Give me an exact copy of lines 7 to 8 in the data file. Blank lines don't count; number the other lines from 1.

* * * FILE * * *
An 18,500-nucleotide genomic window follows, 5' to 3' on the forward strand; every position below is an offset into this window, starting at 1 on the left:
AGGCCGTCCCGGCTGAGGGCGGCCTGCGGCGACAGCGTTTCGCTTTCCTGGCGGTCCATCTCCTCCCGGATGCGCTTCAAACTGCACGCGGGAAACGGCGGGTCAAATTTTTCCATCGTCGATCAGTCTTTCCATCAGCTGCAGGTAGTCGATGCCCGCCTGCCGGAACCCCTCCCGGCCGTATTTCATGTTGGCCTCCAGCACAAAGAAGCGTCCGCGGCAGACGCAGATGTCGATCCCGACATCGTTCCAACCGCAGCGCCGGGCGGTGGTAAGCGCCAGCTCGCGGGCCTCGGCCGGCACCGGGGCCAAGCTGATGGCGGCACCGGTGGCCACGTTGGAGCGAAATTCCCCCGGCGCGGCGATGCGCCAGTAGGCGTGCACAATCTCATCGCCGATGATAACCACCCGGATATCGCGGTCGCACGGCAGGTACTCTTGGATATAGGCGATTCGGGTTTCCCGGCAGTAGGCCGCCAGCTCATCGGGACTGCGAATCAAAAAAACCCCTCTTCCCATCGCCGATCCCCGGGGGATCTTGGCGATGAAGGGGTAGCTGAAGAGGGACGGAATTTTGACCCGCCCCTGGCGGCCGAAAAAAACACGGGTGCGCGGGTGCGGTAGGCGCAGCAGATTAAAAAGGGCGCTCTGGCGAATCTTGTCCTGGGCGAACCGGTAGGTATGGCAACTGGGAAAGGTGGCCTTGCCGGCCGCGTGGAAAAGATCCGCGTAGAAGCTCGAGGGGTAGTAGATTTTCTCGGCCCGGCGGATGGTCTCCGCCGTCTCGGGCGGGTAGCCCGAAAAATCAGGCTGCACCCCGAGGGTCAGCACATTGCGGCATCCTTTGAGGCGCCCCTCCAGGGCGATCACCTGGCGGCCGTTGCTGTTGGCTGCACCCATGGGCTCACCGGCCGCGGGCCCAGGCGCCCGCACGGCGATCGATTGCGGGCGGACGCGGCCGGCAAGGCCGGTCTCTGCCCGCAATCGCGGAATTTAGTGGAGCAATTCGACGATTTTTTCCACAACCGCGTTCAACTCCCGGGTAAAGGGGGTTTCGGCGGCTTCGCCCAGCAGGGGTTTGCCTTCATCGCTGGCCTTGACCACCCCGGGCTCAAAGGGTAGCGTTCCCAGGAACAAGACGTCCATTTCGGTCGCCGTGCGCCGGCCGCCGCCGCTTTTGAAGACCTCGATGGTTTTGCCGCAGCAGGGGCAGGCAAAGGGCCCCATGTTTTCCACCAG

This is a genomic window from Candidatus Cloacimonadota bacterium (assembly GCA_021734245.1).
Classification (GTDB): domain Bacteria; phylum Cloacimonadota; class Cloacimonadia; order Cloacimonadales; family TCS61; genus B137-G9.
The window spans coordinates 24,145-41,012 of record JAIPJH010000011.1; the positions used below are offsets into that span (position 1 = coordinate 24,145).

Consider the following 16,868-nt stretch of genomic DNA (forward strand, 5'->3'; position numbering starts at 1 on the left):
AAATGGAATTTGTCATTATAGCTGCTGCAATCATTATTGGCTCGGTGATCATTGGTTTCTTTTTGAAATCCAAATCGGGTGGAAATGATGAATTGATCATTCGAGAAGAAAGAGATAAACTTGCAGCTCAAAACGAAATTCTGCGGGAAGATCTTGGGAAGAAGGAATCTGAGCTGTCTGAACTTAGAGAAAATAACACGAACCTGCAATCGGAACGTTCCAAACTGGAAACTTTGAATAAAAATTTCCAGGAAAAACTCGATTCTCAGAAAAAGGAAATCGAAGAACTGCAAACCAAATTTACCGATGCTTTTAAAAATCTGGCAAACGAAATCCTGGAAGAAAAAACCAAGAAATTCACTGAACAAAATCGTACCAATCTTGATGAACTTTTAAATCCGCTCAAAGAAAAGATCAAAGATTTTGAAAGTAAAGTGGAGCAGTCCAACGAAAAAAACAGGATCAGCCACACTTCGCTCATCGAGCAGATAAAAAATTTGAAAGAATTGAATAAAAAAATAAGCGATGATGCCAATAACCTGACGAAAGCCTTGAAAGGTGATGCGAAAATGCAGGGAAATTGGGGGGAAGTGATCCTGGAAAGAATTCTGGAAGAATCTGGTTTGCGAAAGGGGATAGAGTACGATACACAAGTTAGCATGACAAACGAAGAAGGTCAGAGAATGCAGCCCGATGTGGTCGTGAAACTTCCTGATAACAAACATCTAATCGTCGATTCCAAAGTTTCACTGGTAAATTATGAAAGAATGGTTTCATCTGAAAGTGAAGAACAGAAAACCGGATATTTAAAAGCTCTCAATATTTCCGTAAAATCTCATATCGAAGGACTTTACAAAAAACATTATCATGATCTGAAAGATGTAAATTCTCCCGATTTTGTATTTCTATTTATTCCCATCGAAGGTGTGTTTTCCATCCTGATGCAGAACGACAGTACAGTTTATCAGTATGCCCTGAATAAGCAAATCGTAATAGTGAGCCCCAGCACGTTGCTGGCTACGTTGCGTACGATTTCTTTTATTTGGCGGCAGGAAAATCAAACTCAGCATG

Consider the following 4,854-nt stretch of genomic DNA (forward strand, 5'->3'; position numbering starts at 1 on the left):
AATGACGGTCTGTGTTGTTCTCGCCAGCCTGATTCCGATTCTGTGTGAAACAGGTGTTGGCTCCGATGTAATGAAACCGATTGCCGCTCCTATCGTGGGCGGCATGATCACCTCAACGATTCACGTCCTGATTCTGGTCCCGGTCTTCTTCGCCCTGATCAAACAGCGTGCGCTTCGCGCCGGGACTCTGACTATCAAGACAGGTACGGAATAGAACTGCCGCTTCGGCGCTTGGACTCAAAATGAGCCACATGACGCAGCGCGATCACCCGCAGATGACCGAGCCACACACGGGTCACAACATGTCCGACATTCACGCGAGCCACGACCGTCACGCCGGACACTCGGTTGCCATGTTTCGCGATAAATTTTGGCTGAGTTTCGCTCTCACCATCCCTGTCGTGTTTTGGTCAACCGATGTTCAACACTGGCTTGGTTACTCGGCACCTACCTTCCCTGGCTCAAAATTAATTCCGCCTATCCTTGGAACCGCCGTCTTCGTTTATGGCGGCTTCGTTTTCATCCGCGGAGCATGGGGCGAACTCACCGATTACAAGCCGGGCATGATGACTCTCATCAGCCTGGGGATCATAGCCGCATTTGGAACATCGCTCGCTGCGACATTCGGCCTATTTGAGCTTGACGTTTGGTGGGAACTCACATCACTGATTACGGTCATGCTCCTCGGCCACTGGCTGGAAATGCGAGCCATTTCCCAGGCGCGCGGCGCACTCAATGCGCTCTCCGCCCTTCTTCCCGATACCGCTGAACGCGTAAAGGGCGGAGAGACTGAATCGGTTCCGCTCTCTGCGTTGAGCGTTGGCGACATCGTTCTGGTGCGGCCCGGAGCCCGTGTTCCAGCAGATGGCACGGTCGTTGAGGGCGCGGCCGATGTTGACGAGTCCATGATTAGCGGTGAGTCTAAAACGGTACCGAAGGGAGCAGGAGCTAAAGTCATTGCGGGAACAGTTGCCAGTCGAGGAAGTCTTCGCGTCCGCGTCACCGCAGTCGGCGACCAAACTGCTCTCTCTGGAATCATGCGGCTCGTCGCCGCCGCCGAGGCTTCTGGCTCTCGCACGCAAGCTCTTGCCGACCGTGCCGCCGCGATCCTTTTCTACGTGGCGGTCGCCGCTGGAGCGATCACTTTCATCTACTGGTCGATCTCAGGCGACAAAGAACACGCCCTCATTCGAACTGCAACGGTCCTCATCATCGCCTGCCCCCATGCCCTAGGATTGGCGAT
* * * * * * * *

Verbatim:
AAATGGAATTTGTCATTATAGCTGCTGCAATCATTATTGGCTCGGTGATCATTGGTTTCTTTTTGAAATCCAAATCGGGTGGAAATGATGAATTGATCATTCGAGAAGAAAGAGATAAACTTGCAGCTCAAAACGAAATTCTGCGGGAAGATCTTGGGAAGAAGGAATCTGAGCTGTCTGAACTTAGAGAAAATAACACGAACCTGCAATCGGAACGTTCCAAACTGGAAACTTTGAATAAAAATTTCCAGGAAAAACTCGATTCTCAGAAAAAGGAAATCGAAGAACTGCAAACCAAATTTACCGATGCTTTTAAAAATCTGGCAAACGAAATCCTGGAAGAAAAAACCAAGAAATTCACTGAACAAAATCGTACCAATCTTGATGAACTTTTAAATCCGCTCAAAGAAAAGATCAAAGATTTTGAAAGTAAAGTGGAGCAGTCCAACGAAAAAAACAGGATCAGCCACACTTCGCTCATCGAGCAGATAAAAAATTTGAAAGAATTGAATAAAAAAATAAGCGATGATGCCAATAACCTGACGAAAGCCTTGAAAGGTGATGCGAAAATGCAGGGAAATTGGGGGGAAGTGATCCTGGAAAGAATTCTGGAAGAATCTGGTTTGCGAAAGGGGATAGAGTACGATACACAAGTTAGCATGACAAACGAAGAAGGTCAGAGAATGCAGCCCGATGTGGTCGTGAAACTTCCTGATAACAAACATCTAATCGTCGATTCCAAAGTTTCACTGGTAAATTATGAAAGAATGGTTTCATCTGAAAGTGAAGAACAGAAAACCGGATATTTAAAAGCTCTCAATATTTCCGTAAAATCTCATATCGAAGGACTTTACAAAAAACATTATCATGATCTGAAAGATGTAAATTCTCCCGATTTTGTATTTCTATTTATTCCCATCGAAGGTGTGTTTTCCATCCTGATGCAGAACGACAGTACAGTTTATCAGTATGCCCTGAATAAGCAAATCGTAATAGTGAGCCCCAGCACGTTGCTGGCTACGTTGCGTACGATTTCTTTTATTTGGCGGCAGGAAAATCAAACTCAGCATG

Consider the following 4,854-nt stretch of genomic DNA (forward strand, 5'->3'; position numbering starts at 1 on the left):